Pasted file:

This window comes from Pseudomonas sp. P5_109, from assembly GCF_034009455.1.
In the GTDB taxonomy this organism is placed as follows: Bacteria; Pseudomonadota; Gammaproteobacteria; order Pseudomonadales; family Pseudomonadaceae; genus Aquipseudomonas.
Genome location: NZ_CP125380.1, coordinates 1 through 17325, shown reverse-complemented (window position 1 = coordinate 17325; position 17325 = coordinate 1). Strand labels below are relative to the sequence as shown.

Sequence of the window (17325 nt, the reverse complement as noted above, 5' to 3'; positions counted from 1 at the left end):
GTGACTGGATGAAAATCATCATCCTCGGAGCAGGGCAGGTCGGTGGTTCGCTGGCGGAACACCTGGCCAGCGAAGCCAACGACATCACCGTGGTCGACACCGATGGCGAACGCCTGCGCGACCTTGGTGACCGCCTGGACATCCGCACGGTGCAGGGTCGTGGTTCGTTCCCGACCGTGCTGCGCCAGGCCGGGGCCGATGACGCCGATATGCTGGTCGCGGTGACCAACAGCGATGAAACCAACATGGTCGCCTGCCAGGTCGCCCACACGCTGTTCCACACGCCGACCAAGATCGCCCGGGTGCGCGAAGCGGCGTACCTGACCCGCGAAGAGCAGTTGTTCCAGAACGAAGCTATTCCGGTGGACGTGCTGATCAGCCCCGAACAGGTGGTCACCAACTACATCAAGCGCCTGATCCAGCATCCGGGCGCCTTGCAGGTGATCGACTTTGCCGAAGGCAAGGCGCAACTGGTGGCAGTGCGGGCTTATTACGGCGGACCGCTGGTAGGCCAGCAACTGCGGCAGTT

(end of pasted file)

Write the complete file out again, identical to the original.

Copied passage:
This window comes from Pseudomonas sp. P5_109, from assembly GCF_034009455.1.
In the GTDB taxonomy this organism is placed as follows: Bacteria; Pseudomonadota; Gammaproteobacteria; order Pseudomonadales; family Pseudomonadaceae; genus Aquipseudomonas.
Genome location: NZ_CP125380.1, coordinates 1 through 17325, shown reverse-complemented (window position 1 = coordinate 17325; position 17325 = coordinate 1). Strand labels below are relative to the sequence as shown.

Sequence of the window (17325 nt, the reverse complement as noted above, 5' to 3'; positions counted from 1 at the left end):
GTGACTGGATGAAAATCATCATCCTCGGAGCAGGGCAGGTCGGTGGTTCGCTGGCGGAACACCTGGCCAGCGAAGCCAACGACATCACCGTGGTCGACACCGATGGCGAACGCCTGCGCGACCTTGGTGACCGCCTGGACATCCGCACGGTGCAGGGTCGTGGTTCGTTCCCGACCGTGCTGCGCCAGGCCGGGGCCGATGACGCCGATATGCTGGTCGCGGTGACCAACAGCGATGAAACCAACATGGTCGCCTGCCAGGTCGCCCACACGCTGTTCCACACGCCGACCAAGATCGCCCGGGTGCGCGAAGCGGCGTACCTGACCCGCGAAGAGCAGTTGTTCCAGAACGAAGCTATTCCGGTGGACGTGCTGATCAGCCCCGAACAGGTGGTCACCAACTACATCAAGCGCCTGATCCAGCATCCGGGCGCCTTGCAGGTGATCGACTTTGCCGAAGGCAAGGCGCAACTGGTGGCAGTGCGGGCTTATTACGGCGGACCGCTGGTAGGCCAGCAACTGCGGCAGTT